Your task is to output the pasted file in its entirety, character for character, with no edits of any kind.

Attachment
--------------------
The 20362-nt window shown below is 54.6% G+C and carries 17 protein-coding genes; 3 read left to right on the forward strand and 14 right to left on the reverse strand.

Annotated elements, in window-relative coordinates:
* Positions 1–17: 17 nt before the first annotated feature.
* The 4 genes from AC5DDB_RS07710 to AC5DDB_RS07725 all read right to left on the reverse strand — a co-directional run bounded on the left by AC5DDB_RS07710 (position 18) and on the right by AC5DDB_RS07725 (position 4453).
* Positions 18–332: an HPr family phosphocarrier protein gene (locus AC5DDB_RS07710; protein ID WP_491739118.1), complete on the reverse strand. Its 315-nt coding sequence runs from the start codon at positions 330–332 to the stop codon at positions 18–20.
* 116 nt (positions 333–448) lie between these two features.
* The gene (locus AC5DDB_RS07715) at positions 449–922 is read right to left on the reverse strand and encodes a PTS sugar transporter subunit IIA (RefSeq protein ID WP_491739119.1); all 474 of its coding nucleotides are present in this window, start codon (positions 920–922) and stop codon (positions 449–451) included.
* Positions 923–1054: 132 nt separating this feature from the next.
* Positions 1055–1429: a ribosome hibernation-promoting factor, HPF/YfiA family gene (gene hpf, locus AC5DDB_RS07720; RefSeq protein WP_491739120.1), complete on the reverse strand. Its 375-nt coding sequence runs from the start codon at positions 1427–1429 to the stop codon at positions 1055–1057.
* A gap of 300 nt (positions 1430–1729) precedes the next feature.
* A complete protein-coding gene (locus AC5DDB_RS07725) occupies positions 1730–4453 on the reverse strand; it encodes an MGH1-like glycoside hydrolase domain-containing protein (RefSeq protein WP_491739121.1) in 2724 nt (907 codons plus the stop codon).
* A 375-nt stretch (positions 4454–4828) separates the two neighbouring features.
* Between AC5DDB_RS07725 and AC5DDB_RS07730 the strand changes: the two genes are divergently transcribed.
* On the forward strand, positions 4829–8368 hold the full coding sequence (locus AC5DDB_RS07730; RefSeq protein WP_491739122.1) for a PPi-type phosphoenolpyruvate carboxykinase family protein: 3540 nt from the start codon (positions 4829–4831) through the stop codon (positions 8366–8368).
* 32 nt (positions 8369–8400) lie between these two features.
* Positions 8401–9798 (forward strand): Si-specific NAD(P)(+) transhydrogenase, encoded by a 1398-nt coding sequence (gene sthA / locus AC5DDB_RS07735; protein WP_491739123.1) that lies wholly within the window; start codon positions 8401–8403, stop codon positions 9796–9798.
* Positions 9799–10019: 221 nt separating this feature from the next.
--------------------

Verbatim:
The 20362-nt window shown below is 54.6% G+C and carries 17 protein-coding genes; 3 read left to right on the forward strand and 14 right to left on the reverse strand.

Annotated elements, in window-relative coordinates:
* Positions 1–17: 17 nt before the first annotated feature.
* The 4 genes from AC5DDB_RS07710 to AC5DDB_RS07725 all read right to left on the reverse strand — a co-directional run bounded on the left by AC5DDB_RS07710 (position 18) and on the right by AC5DDB_RS07725 (position 4453).
* Positions 18–332: an HPr family phosphocarrier protein gene (locus AC5DDB_RS07710; protein ID WP_491739118.1), complete on the reverse strand. Its 315-nt coding sequence runs from the start codon at positions 330–332 to the stop codon at positions 18–20.
* 116 nt (positions 333–448) lie between these two features.
* The gene (locus AC5DDB_RS07715) at positions 449–922 is read right to left on the reverse strand and encodes a PTS sugar transporter subunit IIA (RefSeq protein ID WP_491739119.1); all 474 of its coding nucleotides are present in this window, start codon (positions 920–922) and stop codon (positions 449–451) included.
* Positions 923–1054: 132 nt separating this feature from the next.
* Positions 1055–1429: a ribosome hibernation-promoting factor, HPF/YfiA family gene (gene hpf, locus AC5DDB_RS07720; RefSeq protein WP_491739120.1), complete on the reverse strand. Its 375-nt coding sequence runs from the start codon at positions 1427–1429 to the stop codon at positions 1055–1057.
* A gap of 300 nt (positions 1430–1729) precedes the next feature.
* A complete protein-coding gene (locus AC5DDB_RS07725) occupies positions 1730–4453 on the reverse strand; it encodes an MGH1-like glycoside hydrolase domain-containing protein (RefSeq protein WP_491739121.1) in 2724 nt (907 codons plus the stop codon).
* A 375-nt stretch (positions 4454–4828) separates the two neighbouring features.
* Between AC5DDB_RS07725 and AC5DDB_RS07730 the strand changes: the two genes are divergently transcribed.
* On the forward strand, positions 4829–8368 hold the full coding sequence (locus AC5DDB_RS07730; RefSeq protein WP_491739122.1) for a PPi-type phosphoenolpyruvate carboxykinase family protein: 3540 nt from the start codon (positions 4829–4831) through the stop codon (positions 8366–8368).
* 32 nt (positions 8369–8400) lie between these two features.
* Positions 8401–9798 (forward strand): Si-specific NAD(P)(+) transhydrogenase, encoded by a 1398-nt coding sequence (gene sthA / locus AC5DDB_RS07735; protein WP_491739123.1) that lies wholly within the window; start codon positions 8401–8403, stop codon positions 9796–9798.
* Positions 9799–10019: 221 nt separating this feature from the next.